Alternatino stars Broad Cityregular Arturo Castro in a series of sketches sending up late night talk shows, true crime investigations and anything else that Castro and writer Brendan Fitzgibbons think is worth parodying. The series is an excellent platform for Castro’s full range, and his comedic timing is perfect in every sketch. Give this guy his own TV show, Comedy Central!
4. Little Banks on Wall Street
This brilliant parody of Wolf of Wall Street, written by and starring Carmen Christopher and directed by Marty Schousboe, is as sharp and surefooted as anything on FX or IFC. Christopher and Schousboe have big ideas on their mind, but they address it through the lens of kinetic comedy sequences worthy of Will Ferrell and Adam McKay. It’s difficult to pinpoint highlights—each episode is truly full of surprises—so you might as well just start at the beginning, when Christopher’s Deion Banks realizes he needs to spice up his life as a Christmas tree salesman. Keep your eyes peeled for guest stars John Reynolds (Search Party, Stranger Things) and Carmen Christopher (The Late Show, Joe Pera Helps You Find The Perfect Christmas Tree), who infuse Little Banks with bizarre, unpredictable energy.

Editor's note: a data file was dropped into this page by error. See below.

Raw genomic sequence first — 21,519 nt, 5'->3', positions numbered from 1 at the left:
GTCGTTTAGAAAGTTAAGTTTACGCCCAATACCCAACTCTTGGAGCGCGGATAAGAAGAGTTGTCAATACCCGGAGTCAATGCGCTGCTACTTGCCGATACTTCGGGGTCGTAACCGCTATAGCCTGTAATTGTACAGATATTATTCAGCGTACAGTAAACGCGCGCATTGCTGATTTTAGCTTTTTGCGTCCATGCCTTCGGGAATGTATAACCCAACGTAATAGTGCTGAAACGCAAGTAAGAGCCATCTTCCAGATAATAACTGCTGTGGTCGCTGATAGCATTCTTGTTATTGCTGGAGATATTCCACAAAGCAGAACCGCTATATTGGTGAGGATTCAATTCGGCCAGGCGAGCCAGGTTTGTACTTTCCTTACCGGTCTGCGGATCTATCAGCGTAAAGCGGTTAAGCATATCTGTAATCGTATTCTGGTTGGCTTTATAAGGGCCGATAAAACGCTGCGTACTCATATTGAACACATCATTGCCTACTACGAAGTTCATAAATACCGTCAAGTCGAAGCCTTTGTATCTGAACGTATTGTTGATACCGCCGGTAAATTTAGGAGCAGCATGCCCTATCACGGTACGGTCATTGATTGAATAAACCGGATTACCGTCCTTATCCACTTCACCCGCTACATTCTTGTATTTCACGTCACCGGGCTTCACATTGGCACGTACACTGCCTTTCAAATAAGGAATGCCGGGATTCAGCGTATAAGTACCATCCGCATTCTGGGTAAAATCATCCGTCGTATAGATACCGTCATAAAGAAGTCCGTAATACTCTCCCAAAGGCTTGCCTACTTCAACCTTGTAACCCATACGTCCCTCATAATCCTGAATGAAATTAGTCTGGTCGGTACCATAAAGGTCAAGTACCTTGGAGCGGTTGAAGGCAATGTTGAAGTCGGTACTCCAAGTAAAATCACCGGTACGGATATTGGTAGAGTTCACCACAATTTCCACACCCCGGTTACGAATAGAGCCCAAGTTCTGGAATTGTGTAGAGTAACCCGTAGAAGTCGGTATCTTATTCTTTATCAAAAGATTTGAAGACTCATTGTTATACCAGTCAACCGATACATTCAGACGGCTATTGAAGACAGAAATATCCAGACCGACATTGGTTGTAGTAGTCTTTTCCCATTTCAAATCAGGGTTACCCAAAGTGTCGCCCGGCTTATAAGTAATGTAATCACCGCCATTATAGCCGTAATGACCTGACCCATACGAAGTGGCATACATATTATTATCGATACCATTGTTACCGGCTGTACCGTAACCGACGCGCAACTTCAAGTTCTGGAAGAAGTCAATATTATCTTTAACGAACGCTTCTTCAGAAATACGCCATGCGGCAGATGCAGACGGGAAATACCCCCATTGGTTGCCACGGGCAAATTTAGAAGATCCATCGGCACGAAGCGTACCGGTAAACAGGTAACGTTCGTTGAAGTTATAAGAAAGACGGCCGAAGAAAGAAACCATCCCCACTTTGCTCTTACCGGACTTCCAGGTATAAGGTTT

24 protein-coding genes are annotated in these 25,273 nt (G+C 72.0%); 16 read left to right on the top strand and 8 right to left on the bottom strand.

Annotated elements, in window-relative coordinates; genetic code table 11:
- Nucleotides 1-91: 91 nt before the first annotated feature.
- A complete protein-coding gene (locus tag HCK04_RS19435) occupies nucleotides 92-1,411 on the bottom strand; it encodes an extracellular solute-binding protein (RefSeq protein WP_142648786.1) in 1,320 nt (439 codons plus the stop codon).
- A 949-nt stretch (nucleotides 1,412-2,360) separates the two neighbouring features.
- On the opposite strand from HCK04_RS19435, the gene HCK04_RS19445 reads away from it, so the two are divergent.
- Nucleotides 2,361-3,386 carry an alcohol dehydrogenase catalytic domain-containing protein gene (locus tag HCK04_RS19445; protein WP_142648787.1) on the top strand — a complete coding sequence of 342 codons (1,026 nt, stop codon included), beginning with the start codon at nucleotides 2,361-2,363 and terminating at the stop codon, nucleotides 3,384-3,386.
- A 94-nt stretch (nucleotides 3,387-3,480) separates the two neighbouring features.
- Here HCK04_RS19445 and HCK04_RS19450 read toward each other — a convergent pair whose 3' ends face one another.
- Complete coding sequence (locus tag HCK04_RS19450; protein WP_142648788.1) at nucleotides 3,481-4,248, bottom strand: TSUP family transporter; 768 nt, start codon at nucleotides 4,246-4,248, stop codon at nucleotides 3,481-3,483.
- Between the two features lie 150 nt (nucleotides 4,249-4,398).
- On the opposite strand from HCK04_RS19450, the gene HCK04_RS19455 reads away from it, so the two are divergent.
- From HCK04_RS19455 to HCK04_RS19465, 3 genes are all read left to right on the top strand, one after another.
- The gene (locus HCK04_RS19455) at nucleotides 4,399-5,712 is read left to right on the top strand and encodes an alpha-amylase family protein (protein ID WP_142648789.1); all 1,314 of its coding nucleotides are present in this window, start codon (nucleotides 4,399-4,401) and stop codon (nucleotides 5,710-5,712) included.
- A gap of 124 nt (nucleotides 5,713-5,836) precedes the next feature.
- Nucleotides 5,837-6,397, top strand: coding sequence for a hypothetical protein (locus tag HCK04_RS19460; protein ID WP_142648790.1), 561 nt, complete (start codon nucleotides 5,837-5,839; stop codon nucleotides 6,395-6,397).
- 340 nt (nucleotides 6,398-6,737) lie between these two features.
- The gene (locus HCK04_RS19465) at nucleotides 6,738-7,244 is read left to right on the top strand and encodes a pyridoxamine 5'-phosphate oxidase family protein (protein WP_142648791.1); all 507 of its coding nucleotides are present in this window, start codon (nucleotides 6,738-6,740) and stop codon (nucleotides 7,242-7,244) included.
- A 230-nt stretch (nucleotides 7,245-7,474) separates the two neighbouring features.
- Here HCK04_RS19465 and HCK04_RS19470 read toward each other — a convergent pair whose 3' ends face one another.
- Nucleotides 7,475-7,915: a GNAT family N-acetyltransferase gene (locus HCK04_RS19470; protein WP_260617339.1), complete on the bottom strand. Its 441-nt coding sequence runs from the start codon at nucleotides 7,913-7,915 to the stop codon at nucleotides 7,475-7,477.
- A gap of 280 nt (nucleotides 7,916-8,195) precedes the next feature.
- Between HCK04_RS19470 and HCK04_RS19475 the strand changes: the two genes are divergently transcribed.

3. Friday Night Bites
Friday Night Bites is a hilarious, kinetic web series from the New Zealand team Flat 3 Productions. Its brilliantly stylized cinematography sets it apart from peer series about millennial life—dating, dealing with roommates—and it deftly mixes highbrow and lowbrow humor into thoughtful ruminations on the issues of our day: cosplay, rape culture, Star Wars, consent, Chat Roulette and more.
One of the best—and easily the most slept-on—web series of 2016 is #Throwback, an ingenious take on the anxieties of social media. The show is a period piece in which every episode debuted one year after it was filmed. The May 10, 2015 installment, for example, was released on May 10, 2016, and contains such ur-May 2015 references as the “How Old Am I” app and the new Hamburglar. Nearly all of the episodes were written, directed and edited by Hoff Matthews, who also stars in the series. Matthews uses this high-concept premise to create fully formed characters and relationships, all while cramming an absurd number of great jokes into each perfectly paced episode.
Monica pulls off the delicate balance of being at once quite funny, tender and thoughtful. Imagining what life was like for Monica Lewinsky when she lived in New York City in 2001 at the age of 27, the series features an exquisitely measured performance by Lily Marotta. Director Doron Max Hagay creates fictions around these little known years in Lewinsky’s life that poignantly reflect the ways in which we’re all just trying to make it through another day. If you must watch only one series on this list, watch Monica.